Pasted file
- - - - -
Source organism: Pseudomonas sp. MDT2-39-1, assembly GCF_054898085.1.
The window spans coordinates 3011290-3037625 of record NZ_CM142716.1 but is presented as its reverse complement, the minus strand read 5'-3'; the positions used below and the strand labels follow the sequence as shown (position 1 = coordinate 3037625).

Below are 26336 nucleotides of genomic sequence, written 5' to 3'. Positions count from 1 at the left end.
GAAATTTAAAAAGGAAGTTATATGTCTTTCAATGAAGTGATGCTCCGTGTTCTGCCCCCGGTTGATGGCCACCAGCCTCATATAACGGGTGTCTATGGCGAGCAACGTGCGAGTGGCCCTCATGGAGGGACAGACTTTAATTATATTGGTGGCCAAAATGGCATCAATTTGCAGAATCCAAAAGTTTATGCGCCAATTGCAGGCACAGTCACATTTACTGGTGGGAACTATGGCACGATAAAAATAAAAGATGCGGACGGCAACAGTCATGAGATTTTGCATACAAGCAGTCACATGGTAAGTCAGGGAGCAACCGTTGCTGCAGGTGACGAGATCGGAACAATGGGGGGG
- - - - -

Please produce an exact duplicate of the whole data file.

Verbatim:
Source organism: Pseudomonas sp. MDT2-39-1, assembly GCF_054898085.1.
The window spans coordinates 3011290-3037625 of record NZ_CM142716.1 but is presented as its reverse complement, the minus strand read 5'-3'; the positions used below and the strand labels follow the sequence as shown (position 1 = coordinate 3037625).

Below are 26336 nucleotides of genomic sequence, written 5' to 3'. Positions count from 1 at the left end.
GAAATTTAAAAAGGAAGTTATATGTCTTTCAATGAAGTGATGCTCCGTGTTCTGCCCCCGGTTGATGGCCACCAGCCTCATATAACGGGTGTCTATGGCGAGCAACGTGCGAGTGGCCCTCATGGAGGGACAGACTTTAATTATATTGGTGGCCAAAATGGCATCAATTTGCAGAATCCAAAAGTTTATGCGCCAATTGCAGGCACAGTCACATTTACTGGTGGGAACTATGGCACGATAAAAATAAAAGATGCGGACGGCAACAGTCATGAGATTTTGCATACAAGCAGTCACATGGTAAGTCAGGGAGCAACCGTTGCTGCAGGTGACGAGATCGGAACAATGGGGGGG